Early life > Assisted reproduction

Biotechnology & the Human Spirit

Professor in the Faculty of Medicine
Founding Director of the Faculty of Law's Centre for Medicine,
Ethics and Law at McGill University

Facing the unprecedented challenge of reprogenetics

WHAT HAS CHANGED IN HUMAN REPRODUCTION?

Let's have a look, first, at the characteristics of human reproduction around fifty years ago:

Whether and when a child was conceived was largely a matter of chance (one could eliminate chance, of course, by not engaging in sexual intercourse, or reduce it by much less effective contraception than is available today). Where it was conceived was always in a woman's body. How life was transmitted to the child was through sexual reproduction. What genetic heritage the child received was determined by the natural recombination of the genes carried in the female parent's ovum and the male parent's sperm. Those genes were received by the child in their natural or unaltered state. The sex of the child was a matter of chance. Voices Across Boundaries Vol.1 No.2:...

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The Freezing, Implantation, and Adoption of Embryos

The Freezing, Implantation, and Adoption of Embryos

Is it acceptable to freeze human embryos?

We began freezing human embryos in order to augment the efficiency of the diverse methods of medically assisted reproduction. In this way we do not have to 'oblige' women to be subjected to repeated ovary sampling, either in the case where a first implantation is not successful or when a new fertilization is desired.

If we consider these embryonic cells as merely biological material or a potential embryo, freezing only poses technical or juridical problems (e.g., to whom belong these embryos entrusted to the clinic, abandoned or forgotten in a hospital?). On the other hand, if we consider that it is necessary to respect the human being from its conception, then freezing an embryo is unacceptable. It is morally illicit.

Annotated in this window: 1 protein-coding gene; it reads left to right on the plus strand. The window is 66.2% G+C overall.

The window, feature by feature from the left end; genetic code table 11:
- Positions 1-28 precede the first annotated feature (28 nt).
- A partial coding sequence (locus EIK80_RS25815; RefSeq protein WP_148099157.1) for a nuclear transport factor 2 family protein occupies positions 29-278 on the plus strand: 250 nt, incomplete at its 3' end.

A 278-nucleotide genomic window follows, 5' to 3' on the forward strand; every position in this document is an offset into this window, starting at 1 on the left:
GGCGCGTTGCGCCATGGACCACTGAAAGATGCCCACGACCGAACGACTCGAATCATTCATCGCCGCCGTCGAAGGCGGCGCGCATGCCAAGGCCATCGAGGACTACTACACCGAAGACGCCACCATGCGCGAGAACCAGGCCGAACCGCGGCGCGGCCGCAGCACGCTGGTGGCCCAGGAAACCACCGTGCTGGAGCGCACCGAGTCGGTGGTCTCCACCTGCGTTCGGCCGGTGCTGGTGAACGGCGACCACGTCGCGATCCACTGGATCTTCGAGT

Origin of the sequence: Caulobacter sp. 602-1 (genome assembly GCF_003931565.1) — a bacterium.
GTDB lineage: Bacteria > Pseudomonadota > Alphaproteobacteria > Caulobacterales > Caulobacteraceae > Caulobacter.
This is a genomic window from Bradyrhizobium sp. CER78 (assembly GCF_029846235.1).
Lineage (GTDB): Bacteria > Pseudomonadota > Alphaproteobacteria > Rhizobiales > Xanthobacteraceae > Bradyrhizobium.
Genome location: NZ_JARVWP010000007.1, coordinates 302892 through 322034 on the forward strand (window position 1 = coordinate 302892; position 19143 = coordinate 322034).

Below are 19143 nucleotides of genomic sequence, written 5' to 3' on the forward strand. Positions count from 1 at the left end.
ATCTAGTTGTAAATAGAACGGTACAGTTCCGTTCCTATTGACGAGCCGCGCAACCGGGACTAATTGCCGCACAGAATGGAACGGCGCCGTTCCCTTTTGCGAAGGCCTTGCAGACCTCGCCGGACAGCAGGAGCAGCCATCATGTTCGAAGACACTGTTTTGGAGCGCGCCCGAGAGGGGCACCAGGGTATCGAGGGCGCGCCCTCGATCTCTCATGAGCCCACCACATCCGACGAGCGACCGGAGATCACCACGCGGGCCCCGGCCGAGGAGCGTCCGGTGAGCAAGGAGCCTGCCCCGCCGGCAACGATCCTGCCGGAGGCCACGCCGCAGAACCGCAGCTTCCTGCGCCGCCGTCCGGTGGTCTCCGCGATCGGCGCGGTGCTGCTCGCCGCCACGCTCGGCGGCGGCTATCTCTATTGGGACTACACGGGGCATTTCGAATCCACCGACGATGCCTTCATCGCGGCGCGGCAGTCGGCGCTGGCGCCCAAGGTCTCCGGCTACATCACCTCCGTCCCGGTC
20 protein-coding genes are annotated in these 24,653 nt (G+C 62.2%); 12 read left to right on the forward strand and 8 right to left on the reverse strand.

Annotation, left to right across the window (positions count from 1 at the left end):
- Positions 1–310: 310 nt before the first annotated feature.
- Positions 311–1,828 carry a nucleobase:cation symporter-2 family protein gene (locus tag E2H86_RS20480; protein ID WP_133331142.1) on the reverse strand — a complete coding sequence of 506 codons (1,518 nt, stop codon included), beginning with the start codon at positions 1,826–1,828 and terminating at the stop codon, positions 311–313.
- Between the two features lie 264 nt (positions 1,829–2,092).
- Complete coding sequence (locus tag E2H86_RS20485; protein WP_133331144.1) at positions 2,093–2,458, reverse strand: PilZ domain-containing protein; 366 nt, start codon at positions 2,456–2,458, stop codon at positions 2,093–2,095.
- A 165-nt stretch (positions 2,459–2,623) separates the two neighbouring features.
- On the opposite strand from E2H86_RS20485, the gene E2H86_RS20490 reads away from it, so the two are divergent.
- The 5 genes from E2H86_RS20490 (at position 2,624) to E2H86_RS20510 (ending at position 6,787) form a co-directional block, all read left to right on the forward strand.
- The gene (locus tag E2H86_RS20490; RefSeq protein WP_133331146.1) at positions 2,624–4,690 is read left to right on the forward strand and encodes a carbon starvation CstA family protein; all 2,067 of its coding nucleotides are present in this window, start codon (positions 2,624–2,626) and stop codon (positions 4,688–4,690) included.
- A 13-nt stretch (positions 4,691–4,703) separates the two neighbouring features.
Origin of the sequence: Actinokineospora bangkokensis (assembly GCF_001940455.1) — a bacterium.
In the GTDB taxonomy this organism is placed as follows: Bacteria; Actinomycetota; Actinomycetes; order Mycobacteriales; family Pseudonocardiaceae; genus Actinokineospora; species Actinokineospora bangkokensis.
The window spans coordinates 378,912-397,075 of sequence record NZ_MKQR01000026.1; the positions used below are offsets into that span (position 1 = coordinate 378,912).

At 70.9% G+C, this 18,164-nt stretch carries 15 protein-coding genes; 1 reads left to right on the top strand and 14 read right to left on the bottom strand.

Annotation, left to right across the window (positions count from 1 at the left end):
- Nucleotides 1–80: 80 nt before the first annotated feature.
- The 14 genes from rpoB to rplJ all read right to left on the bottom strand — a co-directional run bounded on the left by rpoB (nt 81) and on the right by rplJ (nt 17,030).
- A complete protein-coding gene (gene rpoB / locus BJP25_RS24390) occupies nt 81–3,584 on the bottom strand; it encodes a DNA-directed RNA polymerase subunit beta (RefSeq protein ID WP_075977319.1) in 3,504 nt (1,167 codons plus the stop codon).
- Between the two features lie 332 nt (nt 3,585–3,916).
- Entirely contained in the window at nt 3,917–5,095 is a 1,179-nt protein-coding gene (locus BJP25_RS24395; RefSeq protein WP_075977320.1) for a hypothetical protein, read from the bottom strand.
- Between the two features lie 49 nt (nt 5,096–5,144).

In fact, we must ask ourselves what gives us the right to plunge an embryonic child into a 'cold prison?' In 1987 Donum vitae addressed the issue as follows: "The freezing of embryos, even when carried out in order to...

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From Homo sapiens to Techno sapiens

Professor in the Faculty of Medicine
Founding Director of the Faculty of Law's Centre for Medicine,
Ethics and Law at McGill University

Children's Human Rights  to Natural Human Origin

Some old and new phenomena - adoption is old, new reproductive and genetic technologies and same-sex marriage are new - have recently thrown the issue of children's rights with respect to their biological origins and biological families into the public policy spotlight and public square debate.  

Adoption has long challenged children's rights with respect to their biological families. Early in the 20th century, societally condoned sperm donation presented a similar challenge. In the last thirty years new reproductive and genetic technologies (NRTs) have brought, and will continue to bring, unprecedented challenges. And, most recently same-sex marriage has done so. 
   From Homo sapiens to Techno sapiens: Children's Human Rights to Natural Human Origins", Proceedings, 14th World Congress on In Vit...

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